5. Your estate agent is not your friend; he is a salesman.

Never confuse your relationship with an estate agent, and never let him become involved in the conveyancing of your intended property. Every agent is a salesman with one aim: to gain a sales commission. The latter can be quite steep in Spain (up to 18 percent!), so you represent a vital source of income that may result in the agent obtaining a sizeable sum of money. Indeed, your sale may represent, in sales commission to the agent concerned, more than an average Spanish salary.

So, turn to objective professionals (such as lawyers and surveyors) for all advice and investigations.

6. Always use a building surveyor before you buy a house.

Once again, it is amazing how few people use a building surveyor before buying a Spanish property. While it is certainly not common practice to solicit these services in Spain, it is still recommended that you do so, despite what people may tell you.

Needless to say, the property boom in Spain has led to varying quality standards in property construction in the country. While some buildings have been of the highest standards, this has been matched by some poor and substandard facilities, which you should make an effort to avoid at all costs! 

Oddly enough, the profession of building surveying as understood in the UK does not exist in Spain. However, there are some excellent, fully qualified UK building surveyors in Spain who will undertake a proper and rigorous survey. Use one – but make sure they are fully qualified and have valid insurance to undertake a survey in Spain.

7. Ensure your intended property has mains water, electricity, internet and a telephone landline.

Every Spanish property in an Urbanizado area should have mains water, electricity and a telephone landline (with ADSL available). If the property does not, be wary, as your intended property may not actually be Urbanizado. If that is the case, it may never be connected to these services – regardless of what your agent or the seller may claim.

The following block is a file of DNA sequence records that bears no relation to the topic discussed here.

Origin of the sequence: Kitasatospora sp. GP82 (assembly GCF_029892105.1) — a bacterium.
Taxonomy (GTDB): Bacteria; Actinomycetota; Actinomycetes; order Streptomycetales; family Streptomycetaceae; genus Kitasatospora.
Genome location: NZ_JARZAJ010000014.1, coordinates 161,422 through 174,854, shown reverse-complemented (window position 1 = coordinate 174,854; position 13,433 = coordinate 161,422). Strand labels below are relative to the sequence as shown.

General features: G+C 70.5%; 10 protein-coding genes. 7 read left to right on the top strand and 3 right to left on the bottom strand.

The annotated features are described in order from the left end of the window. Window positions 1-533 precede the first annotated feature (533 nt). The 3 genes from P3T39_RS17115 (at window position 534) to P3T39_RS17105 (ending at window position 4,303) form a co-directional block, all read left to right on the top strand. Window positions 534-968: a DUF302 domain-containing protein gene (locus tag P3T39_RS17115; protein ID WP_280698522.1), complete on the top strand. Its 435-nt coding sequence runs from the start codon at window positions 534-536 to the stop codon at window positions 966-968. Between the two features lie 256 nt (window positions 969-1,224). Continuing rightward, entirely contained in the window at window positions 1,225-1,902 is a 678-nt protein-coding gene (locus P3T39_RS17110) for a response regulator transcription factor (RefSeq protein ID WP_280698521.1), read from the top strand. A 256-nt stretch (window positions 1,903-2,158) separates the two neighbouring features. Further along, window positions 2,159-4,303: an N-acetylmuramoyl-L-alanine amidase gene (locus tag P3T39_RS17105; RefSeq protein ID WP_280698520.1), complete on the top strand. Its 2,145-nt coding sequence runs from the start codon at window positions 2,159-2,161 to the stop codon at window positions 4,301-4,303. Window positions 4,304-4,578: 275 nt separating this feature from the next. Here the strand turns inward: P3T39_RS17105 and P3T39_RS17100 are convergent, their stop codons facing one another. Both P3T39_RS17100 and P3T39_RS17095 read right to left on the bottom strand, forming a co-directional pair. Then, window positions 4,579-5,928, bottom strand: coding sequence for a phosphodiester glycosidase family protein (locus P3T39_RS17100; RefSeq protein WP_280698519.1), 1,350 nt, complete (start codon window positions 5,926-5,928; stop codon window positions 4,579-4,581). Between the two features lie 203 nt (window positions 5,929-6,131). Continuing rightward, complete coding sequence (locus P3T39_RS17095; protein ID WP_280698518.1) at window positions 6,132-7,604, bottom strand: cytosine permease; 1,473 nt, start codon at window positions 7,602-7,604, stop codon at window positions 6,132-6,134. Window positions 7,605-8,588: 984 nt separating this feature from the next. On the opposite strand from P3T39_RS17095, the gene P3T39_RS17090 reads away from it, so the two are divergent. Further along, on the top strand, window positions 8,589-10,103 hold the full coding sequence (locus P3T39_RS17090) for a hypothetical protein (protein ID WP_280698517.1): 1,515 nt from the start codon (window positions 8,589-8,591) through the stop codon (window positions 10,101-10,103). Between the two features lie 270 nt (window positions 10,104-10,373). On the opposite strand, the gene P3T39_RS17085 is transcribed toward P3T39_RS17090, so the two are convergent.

8. Always buy as if you are going to re-sell your intended property.

A classic error of many buyers is that they buy a property in Spain that is suitable for only a tiny proportion of the buying market, thus making any re-sale challenging. Almost by definition, any property purchased abroad may not be forever, whether for a holiday or intended for permanent living.

So, look for obstacles that would 'turn off' future buyers. Examples are steep plots, many stairs up to or down to a property entrance, problems with parking, shade from the sunshine (common to hilly areas), too few bedrooms (a minimum of three is recommended), noise from nearby roads, lack of privacy, nearby electricity pylons, bars and restaurants close by, an overwhelming density of foreigners (which may put off Spanish buyers – who are the most significant buying market), etc.

9. Location is everything.

Choose your location carefully, particularly if you are buying a property for permanent living in Spain. Be wary of entering an expat 'ghetto' (however expensive), take care not to live too far from 'civilisation', and beware of being 'suckered' into buying a pretty property because it has lovely views of a glittering sea. After all, properties are immobile. Full-time life in Spain requires a location that will provide you with a 'life' with people, a community and proximity to services and amenities.

A crude guideline for buying in Spain (for permanent life) could be summarised as being somewhere that is: 

  • Within two minutes of a village

  • Within 15 minutes of a central town

  • Within one hour of an international airport.

  • Preferably, the sea (for re-sale and rental purposes) should be no further than 15 to 20 minutes from your intended property.

10. A bargain property is not the same as one that offers good value.

Some properties in Spain are priced surprisingly low. There is invariably a good reason why a property has a low price, and this may be because it is a deeply flawed property. Find the objective reason for its pricing before buying, and be sceptical of overly cheap properties.

If you follow the rules listed above, you will buy safely in Spain and will likely be rewarded with a property that will be a sound investment and a home that can provide you real joy.